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Soybean Dwarf Virus: Experimental Host Range, Soybean Germ Plasm Reactions, and Assessment of Potential Threat to U.S. Soybean Production. Vernon D. Damsteegt, Foreign Disease-Weed Science Research Unit, USDA-ARS, Frederick, MD 21701. A. D. Hewings, and A. B. Sindermann. USDA-ARS, Crop Protection Research Unit, Department of Plant Pathology, University of Illinois, Urbana, IL 61801, and Maryland Department of Agriculture, Plant Protection Section, 50 Harry S. Truman Parkway, Annapolis, MD 21401. Plant Dis. 74:992-995. Accepted for publication 4 June 1990. This article is in the public domain and not copyrightable. It may be freely reprinted with customary crediting of the source. The American Phytopathological Society, 1990. DOI: 10.1094/PD-74-0992.

Current and recent public cultivars, miscellaneous commercial cultivars, ancestral lines of Glycine max, and a broad range of leguminous and nonleguminous species were evaluated for susceptibility to strains of soybean dwarf virus (SDV). Most susceptible hosts were found within the Fabaceae with a few susceptible species in the Chenopodiaceae and Polemoniaceae. There was greater similarity in symptoms and host range between the yellowing strain of SDV (SDV-Y) and the subterranean clover red leaf strain of SDV from New Zealand (SDV-NZ) than between SDV-Y and SDV-D (dwarfing strain). Soybean dwarf virus does not appear to pose an economic threat to U.S. soybean production, but it or virus strains closely related to it may be the cause of widespread disease in forage legumes.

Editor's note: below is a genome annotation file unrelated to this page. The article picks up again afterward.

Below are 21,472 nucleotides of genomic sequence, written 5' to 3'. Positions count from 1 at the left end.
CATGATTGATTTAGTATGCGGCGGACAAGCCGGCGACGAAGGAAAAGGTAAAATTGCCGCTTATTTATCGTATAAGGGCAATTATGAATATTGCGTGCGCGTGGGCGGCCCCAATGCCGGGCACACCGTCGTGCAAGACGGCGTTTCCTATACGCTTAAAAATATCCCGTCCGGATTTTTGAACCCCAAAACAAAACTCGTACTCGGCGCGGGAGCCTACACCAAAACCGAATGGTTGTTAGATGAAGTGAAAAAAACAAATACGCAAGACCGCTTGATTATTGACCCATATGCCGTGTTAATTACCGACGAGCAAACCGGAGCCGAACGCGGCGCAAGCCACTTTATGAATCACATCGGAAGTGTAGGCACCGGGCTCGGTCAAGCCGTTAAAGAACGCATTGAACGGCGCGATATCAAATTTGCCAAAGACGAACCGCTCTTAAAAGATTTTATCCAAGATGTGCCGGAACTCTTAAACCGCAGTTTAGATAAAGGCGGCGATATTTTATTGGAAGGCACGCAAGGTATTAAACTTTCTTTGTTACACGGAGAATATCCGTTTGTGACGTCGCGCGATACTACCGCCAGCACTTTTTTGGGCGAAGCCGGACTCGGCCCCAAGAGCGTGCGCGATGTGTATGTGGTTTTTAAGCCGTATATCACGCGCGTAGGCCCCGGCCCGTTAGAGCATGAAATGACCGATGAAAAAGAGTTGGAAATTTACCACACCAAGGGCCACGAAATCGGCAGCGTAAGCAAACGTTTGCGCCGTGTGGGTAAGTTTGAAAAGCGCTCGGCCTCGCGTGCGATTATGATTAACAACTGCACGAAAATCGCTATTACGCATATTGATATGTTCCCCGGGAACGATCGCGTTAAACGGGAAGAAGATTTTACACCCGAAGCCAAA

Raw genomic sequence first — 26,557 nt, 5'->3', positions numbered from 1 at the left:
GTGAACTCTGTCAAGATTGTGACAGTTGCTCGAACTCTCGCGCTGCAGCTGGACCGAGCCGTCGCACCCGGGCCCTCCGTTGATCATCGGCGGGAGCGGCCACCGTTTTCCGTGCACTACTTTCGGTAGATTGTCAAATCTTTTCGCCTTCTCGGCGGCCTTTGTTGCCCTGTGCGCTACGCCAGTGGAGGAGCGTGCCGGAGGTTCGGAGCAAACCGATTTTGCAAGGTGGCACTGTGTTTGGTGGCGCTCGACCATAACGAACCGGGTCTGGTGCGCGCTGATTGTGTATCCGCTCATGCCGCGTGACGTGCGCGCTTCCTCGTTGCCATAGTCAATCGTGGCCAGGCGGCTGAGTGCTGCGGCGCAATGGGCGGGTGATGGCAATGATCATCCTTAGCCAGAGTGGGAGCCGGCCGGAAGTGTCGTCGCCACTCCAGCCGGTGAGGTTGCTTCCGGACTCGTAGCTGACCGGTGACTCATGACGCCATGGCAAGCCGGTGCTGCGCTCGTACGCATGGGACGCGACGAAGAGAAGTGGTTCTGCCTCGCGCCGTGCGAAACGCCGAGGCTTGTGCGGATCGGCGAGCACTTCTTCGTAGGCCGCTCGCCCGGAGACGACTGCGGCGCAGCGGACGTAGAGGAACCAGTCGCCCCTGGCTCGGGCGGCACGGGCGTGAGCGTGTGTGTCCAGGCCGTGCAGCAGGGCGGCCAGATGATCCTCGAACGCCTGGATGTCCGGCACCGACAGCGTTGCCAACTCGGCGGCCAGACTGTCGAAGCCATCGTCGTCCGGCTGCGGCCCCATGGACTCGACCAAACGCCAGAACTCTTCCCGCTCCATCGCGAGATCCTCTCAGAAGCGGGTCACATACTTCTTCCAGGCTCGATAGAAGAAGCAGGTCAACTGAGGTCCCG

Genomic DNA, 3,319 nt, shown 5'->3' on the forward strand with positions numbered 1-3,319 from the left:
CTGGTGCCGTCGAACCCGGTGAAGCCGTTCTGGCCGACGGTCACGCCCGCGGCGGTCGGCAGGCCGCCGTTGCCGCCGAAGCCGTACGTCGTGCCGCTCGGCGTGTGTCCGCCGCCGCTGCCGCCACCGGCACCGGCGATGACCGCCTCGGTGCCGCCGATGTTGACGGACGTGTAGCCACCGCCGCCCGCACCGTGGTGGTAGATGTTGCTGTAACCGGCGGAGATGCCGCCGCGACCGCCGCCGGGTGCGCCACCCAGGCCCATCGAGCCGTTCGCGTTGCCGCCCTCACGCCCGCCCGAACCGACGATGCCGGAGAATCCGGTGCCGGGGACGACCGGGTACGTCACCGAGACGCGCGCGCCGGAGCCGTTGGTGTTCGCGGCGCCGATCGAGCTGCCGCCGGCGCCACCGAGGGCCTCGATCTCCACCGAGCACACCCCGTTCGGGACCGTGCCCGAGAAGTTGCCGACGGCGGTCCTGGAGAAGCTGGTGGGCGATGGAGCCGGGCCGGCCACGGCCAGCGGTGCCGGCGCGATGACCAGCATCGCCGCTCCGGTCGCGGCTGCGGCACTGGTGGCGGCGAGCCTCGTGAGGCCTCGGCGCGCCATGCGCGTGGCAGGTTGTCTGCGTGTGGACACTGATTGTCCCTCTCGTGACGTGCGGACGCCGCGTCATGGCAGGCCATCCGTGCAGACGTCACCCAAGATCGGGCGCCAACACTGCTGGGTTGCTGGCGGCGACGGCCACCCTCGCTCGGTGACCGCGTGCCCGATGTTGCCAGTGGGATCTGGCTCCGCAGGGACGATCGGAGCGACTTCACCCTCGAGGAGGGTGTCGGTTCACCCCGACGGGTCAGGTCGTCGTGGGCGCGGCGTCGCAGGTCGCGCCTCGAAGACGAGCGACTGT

Keyword(s): Acyrthosiphon pisum, Aulacorthum solani, threat potential.